- December 2014: MPs blast Post Office over IT system investigation and remove backing.
- December 2014: Why MPs lost faith in the Post Office’s IT investigation, but vowed to fight on.
- December 2014: MPs to debate subpostmaster IT injustice claims.
- December 2014: MP accuses Post Office of acting “duplicitously” in IT investigation.
- January 2015: MPs force inquiry into Post Office subpostmaster mediation scheme.
- January 2015: Post Office faces grilling by MPs over Horizon accounting system.
- February 2015: Post Office CIO will talk to any subpostmaster about IT problems, promises CEO.
- March 2015: Post Office ends working group for IT system investigation day before potentially damaging report.
- March 2015: MPs seek reassurance over Post Office mediation scheme.
- March 2015: Retiring MP aims to uncover truth of alleged Post Office computer system problems.
- April 2015: Post Office failed to investigate account shortfalls before legal action, report claims.
- April 2015: Criminal Courts Review Commission set to review subpostmasters’ claims of wrongful prosecution.
- May 2015: IT system related to subpostmaster prosecutions under review by CCRC.
- June 2015: Post Office looking to replace controversial Horizon system with IBM, says MP.
- July 2015: Campaigners call for independent inquiry into Post Office Horizon IT system dispute.
- October 2015: James Arbuthnot takes Post Office IT fight to House of Lords.
- November 2015: The union that represents Post Office subpostmasters has warned of a problem with the Horizon accounting system.
- November 2015: An email from Post Office IT support reveals a problem with the Horizon system and supporting processes that could lead to accounting errors.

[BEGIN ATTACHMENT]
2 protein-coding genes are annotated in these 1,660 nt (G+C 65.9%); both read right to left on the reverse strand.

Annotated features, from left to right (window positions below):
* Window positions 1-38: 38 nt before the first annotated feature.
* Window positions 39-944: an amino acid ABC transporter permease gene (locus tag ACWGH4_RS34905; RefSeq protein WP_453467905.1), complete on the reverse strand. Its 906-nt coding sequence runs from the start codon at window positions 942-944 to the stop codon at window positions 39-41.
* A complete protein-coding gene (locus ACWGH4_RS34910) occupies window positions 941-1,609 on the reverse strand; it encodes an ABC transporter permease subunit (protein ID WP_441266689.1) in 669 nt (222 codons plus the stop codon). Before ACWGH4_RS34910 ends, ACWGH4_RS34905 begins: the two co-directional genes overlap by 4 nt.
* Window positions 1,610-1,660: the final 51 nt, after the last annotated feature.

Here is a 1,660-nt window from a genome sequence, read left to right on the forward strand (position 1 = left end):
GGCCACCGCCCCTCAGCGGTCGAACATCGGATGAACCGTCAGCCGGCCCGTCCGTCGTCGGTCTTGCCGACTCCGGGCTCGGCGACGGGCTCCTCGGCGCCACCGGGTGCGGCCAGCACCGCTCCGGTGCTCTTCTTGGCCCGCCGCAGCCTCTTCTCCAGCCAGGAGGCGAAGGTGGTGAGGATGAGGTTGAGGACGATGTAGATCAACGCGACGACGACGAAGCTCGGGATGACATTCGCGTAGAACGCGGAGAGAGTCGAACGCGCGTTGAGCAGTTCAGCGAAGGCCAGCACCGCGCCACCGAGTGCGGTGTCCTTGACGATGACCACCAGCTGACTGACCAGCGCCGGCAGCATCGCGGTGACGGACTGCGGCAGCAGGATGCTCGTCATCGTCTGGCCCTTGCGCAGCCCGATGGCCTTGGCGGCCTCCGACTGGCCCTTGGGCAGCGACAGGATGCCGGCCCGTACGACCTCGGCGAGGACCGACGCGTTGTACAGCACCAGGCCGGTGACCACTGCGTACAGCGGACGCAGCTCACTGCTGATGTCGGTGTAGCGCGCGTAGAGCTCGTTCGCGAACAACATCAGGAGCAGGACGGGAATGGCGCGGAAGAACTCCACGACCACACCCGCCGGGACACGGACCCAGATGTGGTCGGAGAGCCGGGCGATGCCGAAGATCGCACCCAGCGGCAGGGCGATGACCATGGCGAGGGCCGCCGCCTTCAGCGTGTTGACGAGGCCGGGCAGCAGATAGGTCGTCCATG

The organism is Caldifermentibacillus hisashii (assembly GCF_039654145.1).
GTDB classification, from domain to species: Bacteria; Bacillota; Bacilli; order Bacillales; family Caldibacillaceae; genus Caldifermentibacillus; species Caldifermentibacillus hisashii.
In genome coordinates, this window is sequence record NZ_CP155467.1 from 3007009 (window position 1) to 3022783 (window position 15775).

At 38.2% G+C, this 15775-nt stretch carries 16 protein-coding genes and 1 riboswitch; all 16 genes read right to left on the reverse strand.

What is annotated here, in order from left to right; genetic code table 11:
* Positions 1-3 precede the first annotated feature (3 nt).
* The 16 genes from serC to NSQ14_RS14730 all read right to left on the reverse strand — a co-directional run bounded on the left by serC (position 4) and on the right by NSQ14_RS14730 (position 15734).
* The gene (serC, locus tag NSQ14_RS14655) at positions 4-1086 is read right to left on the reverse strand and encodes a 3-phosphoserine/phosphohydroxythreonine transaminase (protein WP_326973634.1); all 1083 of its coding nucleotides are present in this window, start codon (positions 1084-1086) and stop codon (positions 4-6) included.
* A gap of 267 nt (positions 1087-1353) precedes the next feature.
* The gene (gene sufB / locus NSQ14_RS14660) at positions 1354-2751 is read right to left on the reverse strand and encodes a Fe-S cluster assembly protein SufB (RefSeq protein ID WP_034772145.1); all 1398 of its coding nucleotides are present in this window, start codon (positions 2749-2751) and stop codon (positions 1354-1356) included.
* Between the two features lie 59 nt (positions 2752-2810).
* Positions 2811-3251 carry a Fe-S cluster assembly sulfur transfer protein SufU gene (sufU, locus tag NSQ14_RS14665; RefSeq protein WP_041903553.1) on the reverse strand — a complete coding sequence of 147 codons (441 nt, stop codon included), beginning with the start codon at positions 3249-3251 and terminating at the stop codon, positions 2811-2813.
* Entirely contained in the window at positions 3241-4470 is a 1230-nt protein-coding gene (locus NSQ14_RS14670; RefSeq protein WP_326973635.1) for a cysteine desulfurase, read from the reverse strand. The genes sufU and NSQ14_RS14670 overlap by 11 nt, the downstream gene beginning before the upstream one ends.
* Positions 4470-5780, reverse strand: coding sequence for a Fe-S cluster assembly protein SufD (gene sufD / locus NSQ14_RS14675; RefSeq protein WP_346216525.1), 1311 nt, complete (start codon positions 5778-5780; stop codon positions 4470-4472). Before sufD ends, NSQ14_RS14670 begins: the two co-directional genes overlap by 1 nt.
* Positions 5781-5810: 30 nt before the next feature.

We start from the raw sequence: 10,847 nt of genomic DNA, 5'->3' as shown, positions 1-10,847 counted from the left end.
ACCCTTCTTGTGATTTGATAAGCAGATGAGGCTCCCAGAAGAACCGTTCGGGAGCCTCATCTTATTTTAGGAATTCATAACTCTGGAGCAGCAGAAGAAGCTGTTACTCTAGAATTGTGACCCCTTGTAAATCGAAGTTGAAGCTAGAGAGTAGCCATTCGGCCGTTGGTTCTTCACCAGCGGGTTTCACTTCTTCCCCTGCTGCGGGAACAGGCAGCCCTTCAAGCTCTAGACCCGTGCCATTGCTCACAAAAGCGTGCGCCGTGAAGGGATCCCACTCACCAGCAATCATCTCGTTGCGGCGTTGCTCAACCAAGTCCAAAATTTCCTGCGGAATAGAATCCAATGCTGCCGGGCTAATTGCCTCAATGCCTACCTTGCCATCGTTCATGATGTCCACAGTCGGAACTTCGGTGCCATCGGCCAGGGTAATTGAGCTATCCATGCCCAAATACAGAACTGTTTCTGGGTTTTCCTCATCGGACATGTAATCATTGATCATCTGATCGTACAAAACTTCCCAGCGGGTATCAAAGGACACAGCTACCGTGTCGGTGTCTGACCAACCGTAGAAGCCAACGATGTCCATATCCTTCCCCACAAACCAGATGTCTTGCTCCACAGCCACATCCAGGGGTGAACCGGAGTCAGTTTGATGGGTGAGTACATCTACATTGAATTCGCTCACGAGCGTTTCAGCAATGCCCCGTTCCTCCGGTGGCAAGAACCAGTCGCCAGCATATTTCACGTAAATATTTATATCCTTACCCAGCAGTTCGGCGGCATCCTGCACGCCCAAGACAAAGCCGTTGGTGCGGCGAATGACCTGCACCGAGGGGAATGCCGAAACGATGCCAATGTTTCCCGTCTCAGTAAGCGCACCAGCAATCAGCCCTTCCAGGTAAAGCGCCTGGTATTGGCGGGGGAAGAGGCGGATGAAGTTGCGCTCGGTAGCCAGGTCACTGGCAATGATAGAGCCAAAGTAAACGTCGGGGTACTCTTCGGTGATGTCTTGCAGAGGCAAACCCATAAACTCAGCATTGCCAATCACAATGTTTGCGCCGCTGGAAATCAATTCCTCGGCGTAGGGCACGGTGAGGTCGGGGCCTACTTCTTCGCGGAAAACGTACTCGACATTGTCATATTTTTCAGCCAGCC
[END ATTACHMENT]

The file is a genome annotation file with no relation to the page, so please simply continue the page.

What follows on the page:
- November 2015: Group litigation against Post Office being prepared in Horizon dispute.
- February 2016: Post Office faces group litigation over Horizon IT as subpostmasters fund class action.
- June 2016: Post Office chairman Tim Parker says there would be “considerable risk” associated with changing its Horizon computer system.
- November 2016: The legal team hired by a group of subpostmasters will take their case to the next stage.
- January 2017: The group action against the Post Office that alleges subpostmasters have been wrongly punished for accounting errors gets a green light from the High Court of Justice.
- March 2017: 1,000 subpostmasters apply to join IT-related group litigation against Post Office.
- April 2017: Investigation into claims of miscarriages of justice in relation to a Post Office accounting system has appointed a forensic accountant firm.
- May 2017: Hundreds of subpostmasters have applied to join IT-related legal action since March.
- July 2017: Post Office defence in computer system legal case due this week.
- August 2017: Campaigners submit initial evidence in group litigation against Post Office over controversial Horizon IT system.
- October 2017: Subpostmasters’ group action against the Post Office reaches an important milestone.
- November 2017: An end is in sight for subpostmasters’ campaign against alleged wrongful prosecution, which they blame on a faulty computer system.
- November 2017: The High Court judge managing the subpostmasters versus Post Office legal case over an allegedly faulty computer system tells legal teams to cooperate.
- January 2018: Forensic investigation into Post Office IT system at centre of legal case nears completion.
- April 2018: Criminal Cases Review Commission forensic examination of the IT system at the centre of a legal case against the Post Office has raised further questions.
- May 2018: Post Office branches unable to connect to Horizon computer system for several hours after morning opening time.
- October 2018: After over a decade of controversy, next week marks the beginning of a court battle between subpostmasters and the Post Office.
- November 2018: Case against Post Office in relation to allegedly faulty computer system begins in High Court.
- November 2018: High Court case in which subpostmasters are suing the Post Office has revealed a known problem with a computer system at the core of the dispute.
- November 2018: A High Court trial, where subpostmasters are suing the Post Office for damages caused by an allegedly faulty IT system, ends second week.